Public-private research partnerships would explore alternatives to GPS.
Amidst growing anxiety of a shortage of spectrum for wireless communications and concerns about receiving unwanted signal interference that could make Global Positioning Systems (GPS) unusable, the U.S. Coast Guard is reaching out to private industry to develop new geolocational wireless technologies.
Under authority delegated from the Department of Homeland Security, the Coast Guard has proposed entering into a Cooperative Research and Development Agreement (CRADA) with at least one non-federal entity to develop the new technology.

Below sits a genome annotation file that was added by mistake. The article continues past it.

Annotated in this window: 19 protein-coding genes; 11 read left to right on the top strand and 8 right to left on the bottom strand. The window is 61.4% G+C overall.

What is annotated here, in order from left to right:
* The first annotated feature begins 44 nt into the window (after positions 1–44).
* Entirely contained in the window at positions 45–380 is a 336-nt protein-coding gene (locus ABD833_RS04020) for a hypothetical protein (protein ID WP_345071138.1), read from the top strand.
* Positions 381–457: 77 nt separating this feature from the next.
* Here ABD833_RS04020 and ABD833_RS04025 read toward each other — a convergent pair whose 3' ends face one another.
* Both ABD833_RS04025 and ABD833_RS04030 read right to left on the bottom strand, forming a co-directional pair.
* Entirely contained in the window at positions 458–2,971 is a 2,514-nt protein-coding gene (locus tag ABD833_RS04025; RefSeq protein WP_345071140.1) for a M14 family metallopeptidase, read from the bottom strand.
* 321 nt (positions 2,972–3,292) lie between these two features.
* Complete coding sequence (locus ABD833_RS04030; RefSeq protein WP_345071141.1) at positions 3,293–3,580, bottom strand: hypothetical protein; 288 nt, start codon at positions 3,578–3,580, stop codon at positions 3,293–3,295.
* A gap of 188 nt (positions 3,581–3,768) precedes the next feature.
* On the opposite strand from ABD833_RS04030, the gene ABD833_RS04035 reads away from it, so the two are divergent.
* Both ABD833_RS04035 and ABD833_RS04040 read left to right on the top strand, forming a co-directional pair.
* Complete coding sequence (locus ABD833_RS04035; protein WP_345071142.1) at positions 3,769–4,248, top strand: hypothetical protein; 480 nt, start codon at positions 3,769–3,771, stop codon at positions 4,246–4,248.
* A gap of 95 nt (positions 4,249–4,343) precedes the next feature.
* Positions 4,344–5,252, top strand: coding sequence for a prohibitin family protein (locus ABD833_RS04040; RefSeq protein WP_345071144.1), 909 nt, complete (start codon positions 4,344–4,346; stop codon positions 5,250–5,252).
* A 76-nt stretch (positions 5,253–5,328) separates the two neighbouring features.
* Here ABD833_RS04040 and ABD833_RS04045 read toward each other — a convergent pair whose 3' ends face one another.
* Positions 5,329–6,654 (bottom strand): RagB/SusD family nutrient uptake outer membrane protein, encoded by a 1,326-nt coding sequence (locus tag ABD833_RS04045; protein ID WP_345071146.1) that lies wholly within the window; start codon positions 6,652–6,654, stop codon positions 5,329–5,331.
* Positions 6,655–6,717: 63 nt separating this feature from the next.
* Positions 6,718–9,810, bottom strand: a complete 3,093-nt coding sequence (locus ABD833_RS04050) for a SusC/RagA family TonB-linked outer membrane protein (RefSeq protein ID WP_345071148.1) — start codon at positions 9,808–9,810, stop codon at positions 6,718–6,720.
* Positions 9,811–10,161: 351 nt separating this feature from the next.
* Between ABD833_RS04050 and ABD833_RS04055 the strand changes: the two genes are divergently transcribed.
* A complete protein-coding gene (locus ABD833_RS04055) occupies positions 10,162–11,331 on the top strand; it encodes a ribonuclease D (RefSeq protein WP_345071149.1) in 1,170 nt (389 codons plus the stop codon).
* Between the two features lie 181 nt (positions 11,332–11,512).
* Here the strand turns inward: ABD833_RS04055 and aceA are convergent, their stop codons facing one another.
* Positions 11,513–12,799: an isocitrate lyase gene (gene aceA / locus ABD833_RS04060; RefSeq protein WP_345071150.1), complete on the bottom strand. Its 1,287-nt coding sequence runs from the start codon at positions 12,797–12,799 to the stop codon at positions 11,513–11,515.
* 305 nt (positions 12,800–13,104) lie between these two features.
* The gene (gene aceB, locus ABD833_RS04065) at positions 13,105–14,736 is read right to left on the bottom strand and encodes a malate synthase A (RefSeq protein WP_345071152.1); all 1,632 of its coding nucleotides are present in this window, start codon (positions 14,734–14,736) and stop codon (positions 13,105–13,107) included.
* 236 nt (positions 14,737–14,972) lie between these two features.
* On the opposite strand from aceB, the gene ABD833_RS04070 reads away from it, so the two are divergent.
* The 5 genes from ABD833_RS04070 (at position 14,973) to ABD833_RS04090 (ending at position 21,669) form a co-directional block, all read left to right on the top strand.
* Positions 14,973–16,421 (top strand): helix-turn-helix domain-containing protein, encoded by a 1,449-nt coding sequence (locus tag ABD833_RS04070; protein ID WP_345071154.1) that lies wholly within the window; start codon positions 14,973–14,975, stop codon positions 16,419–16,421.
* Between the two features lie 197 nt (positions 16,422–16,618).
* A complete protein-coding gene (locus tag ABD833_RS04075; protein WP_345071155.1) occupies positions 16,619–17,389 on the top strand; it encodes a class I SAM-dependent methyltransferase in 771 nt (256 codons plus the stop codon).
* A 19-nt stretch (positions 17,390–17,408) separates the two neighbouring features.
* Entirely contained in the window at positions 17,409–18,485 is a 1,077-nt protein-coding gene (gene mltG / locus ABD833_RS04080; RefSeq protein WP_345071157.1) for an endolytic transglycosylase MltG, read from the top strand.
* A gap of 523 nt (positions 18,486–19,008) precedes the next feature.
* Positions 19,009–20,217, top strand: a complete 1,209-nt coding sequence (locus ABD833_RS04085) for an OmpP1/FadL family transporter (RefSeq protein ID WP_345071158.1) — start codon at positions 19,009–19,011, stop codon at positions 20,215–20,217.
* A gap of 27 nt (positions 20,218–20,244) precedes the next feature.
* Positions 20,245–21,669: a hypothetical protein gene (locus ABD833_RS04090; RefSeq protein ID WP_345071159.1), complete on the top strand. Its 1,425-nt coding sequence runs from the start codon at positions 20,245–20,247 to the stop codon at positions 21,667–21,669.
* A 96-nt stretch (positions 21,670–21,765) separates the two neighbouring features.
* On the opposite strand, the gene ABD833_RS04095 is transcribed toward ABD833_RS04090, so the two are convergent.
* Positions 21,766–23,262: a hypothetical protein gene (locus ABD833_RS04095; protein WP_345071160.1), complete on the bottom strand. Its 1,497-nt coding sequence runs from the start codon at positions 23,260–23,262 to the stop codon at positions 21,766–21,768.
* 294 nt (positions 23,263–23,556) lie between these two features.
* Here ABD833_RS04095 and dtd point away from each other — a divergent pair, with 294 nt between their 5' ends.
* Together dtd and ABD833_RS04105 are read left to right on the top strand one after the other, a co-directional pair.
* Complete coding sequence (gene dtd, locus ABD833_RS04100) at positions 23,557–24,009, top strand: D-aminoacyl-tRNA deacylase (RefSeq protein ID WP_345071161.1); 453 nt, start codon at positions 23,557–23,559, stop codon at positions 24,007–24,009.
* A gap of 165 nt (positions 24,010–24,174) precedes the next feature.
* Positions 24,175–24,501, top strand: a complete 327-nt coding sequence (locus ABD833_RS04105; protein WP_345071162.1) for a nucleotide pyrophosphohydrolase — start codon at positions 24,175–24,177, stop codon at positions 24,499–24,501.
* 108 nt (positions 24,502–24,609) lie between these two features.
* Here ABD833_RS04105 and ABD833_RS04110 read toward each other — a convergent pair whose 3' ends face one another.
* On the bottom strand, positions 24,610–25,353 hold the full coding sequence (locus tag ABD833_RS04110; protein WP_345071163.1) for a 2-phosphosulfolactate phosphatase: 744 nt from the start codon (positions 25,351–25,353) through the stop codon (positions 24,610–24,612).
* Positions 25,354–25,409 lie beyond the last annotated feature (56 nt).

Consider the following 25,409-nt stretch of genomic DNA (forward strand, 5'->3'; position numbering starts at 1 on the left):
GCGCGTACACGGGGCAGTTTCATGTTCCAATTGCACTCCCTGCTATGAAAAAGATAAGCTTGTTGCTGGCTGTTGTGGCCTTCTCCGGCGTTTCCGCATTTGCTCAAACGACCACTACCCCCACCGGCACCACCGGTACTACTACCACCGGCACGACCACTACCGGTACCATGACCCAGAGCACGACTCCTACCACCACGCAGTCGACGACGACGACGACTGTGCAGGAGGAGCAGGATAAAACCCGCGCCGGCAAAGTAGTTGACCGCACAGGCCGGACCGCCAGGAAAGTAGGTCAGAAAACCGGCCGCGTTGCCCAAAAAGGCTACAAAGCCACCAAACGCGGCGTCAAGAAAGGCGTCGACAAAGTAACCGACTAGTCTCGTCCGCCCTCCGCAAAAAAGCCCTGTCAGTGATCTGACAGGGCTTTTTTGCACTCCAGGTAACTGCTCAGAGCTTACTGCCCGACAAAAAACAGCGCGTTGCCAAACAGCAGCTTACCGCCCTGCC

CRADA research would be funded by a nongovernmental source, but the Coast Guard would share research resources such as access to former Long Range Navigation locations and the authorization to use test frequencies in the range of 90 kHz to 500 kHz. Current GPS receivers, which calculate location based on time algorithms, use frequencies between 1100 and 1600 MHz.
Additionally, any nongovernmental partner would have access to at least one Coast Guard vessel for signal testing. The Coast Guard has already identified one private entity with which to partner for testing, but will accept proposals from other parties until February 10, 2012.